The Executive Director of the International Campaign to Abolish Nuclear Weapons, ICAN, Beatrice Fihn, described her visit to Hiroshima as incredibly moving and special.
The ICAN head addressed reporters, on Monday, after she visited the Peace Memorial Park. Fihn laid a wreath at the cenotaph which commemorates those killed by the 1945 atomic bombing.
“The city of Hiroshima has experienced the worst of humanity. But in rebuilding and working for the abolition of nuclear weapons, it has responded with the best of humanity. Hiroshima is a city of hope, and ICAN will work with you to see the end of nuclear weapons.”
Fihn shared with reporters that she had extensively researched Hiroshima and Nagasaki adding that her visit to Japan has influenced her commitment to ensuring that nuclear weapons are abolished.
ICAN is a global coalition which promotes denuclearization by moving to enforce strict adherence to complete implementation of the Treaty on the Prohibition of Nuclear Weapons – a legally binding international agreement to prohibit nuclear weapons.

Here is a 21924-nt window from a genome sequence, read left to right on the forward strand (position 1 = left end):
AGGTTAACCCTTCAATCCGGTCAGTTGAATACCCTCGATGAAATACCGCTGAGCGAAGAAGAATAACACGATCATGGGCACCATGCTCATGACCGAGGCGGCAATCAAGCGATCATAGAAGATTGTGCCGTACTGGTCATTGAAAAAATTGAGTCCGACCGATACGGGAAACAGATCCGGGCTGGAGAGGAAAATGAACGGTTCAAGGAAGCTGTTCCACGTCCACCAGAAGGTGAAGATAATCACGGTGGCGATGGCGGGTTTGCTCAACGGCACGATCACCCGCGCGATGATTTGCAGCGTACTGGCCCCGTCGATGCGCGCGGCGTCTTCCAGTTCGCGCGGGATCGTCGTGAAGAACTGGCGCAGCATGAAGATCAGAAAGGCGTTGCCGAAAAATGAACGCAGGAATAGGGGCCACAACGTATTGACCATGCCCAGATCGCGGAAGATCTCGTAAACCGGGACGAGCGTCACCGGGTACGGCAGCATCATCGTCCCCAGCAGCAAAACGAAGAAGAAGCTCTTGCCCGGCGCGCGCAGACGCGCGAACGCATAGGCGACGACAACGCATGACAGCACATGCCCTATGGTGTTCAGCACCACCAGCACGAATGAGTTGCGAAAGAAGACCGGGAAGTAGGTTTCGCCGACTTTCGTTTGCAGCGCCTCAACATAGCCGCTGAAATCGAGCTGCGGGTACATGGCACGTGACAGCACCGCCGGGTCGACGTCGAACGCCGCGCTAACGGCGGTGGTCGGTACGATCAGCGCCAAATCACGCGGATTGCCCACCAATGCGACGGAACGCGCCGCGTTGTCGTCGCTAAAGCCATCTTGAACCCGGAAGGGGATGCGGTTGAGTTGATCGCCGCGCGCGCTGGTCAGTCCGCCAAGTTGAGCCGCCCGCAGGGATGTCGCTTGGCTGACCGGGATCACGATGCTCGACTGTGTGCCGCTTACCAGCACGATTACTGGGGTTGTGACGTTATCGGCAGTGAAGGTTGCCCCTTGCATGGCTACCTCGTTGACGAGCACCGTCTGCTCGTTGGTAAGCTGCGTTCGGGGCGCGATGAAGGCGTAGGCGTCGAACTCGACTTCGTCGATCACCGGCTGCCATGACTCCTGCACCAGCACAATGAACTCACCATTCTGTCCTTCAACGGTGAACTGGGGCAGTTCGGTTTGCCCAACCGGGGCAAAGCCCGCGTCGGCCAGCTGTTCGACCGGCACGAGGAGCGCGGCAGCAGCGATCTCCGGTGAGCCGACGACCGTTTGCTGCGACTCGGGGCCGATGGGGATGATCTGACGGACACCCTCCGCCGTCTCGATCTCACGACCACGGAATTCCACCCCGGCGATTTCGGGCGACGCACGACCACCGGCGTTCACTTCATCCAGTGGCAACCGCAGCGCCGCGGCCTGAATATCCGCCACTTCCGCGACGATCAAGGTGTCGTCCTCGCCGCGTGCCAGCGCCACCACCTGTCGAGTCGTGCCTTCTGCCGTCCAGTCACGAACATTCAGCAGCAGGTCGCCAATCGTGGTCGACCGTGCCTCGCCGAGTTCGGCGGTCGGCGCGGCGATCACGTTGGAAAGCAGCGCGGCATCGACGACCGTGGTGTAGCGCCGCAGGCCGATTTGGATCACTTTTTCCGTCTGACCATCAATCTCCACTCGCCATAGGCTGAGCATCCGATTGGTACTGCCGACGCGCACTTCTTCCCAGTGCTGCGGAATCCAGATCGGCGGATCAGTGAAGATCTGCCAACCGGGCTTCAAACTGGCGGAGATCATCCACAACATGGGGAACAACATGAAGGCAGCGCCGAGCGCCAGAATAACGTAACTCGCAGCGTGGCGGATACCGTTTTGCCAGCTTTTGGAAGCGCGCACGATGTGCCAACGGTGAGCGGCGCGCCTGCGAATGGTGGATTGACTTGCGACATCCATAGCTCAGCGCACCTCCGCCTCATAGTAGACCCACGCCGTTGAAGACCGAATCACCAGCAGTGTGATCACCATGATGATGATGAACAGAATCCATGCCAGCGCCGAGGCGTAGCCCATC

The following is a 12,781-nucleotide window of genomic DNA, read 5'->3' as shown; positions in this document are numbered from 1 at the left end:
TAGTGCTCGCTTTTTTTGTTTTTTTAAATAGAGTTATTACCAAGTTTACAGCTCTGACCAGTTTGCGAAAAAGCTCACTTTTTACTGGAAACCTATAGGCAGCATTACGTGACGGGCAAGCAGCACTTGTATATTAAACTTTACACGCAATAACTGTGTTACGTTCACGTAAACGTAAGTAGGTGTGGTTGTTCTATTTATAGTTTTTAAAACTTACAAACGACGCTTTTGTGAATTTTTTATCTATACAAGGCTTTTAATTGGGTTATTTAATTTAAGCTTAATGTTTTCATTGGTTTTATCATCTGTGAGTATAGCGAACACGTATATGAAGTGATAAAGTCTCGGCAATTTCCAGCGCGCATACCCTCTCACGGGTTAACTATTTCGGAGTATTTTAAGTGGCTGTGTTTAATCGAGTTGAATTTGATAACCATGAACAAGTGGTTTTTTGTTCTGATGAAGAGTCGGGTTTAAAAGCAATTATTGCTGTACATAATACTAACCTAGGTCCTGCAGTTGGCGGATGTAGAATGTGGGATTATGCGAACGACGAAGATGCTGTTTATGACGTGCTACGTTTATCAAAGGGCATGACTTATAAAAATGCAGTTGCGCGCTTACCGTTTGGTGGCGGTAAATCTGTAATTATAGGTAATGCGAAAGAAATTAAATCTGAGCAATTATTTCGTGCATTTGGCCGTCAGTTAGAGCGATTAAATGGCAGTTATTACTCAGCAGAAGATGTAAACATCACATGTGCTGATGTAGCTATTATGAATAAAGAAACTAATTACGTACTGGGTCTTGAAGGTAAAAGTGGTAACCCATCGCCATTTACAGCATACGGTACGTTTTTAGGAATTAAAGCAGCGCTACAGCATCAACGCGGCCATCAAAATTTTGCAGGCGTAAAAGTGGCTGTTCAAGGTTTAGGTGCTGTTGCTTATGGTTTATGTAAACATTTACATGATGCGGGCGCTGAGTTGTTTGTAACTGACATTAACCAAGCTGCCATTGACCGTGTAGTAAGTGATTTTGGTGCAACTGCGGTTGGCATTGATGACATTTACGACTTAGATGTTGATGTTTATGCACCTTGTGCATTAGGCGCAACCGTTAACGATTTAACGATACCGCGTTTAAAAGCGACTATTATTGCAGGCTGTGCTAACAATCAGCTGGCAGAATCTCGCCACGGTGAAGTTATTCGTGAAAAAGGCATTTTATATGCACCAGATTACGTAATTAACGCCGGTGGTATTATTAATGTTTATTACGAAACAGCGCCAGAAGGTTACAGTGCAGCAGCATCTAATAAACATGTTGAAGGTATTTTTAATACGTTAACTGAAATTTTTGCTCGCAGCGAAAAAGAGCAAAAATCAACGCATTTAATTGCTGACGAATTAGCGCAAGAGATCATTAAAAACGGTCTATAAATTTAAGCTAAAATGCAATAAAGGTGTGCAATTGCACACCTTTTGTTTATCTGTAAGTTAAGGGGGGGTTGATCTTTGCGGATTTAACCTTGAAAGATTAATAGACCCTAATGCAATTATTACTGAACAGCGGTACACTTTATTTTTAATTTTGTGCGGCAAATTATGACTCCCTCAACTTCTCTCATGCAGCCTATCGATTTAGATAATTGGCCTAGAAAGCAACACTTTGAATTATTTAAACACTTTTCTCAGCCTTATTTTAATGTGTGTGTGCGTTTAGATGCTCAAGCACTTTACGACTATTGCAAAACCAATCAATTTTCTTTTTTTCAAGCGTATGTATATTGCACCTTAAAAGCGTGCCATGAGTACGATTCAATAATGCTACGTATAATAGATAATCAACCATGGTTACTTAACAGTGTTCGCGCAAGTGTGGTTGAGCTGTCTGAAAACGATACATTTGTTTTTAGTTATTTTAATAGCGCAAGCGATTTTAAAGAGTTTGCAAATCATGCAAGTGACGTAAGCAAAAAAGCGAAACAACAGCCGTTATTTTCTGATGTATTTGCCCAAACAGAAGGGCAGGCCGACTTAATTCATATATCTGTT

During the memorial museum visit, she looked at clothes belonging to a child killed in the atomic bombing, panoramic photographs of a devastated Hiroshima and other exhibits. Fihn also met with survivors of the bombing.
She reflected on the photographs from the tragic incident, saying people were “swimming, going shopping, living (their) daily lives the way we do today” but “everything changed in a flash.”
ICAN won last year's Nobel Peace Prize for its contribution to the adoption of the nuclear ban treaty at the United Nations.
Fihn was unable to secure an audience with Japanese Prime Minister, Shinzo Abe, though ICAN made a request prior to her arrival on the island.
According to the Foreign Ministry scheduling issues prevented the meeting from materializing, ICAN member NGO Peace Boat said.
Japan is the only nation to have experienced a nuclear attack.
Fihn wanted to hold dialogue with Abe to agree on how best ICAN and Japan could “work together to make sure that this never happens again.”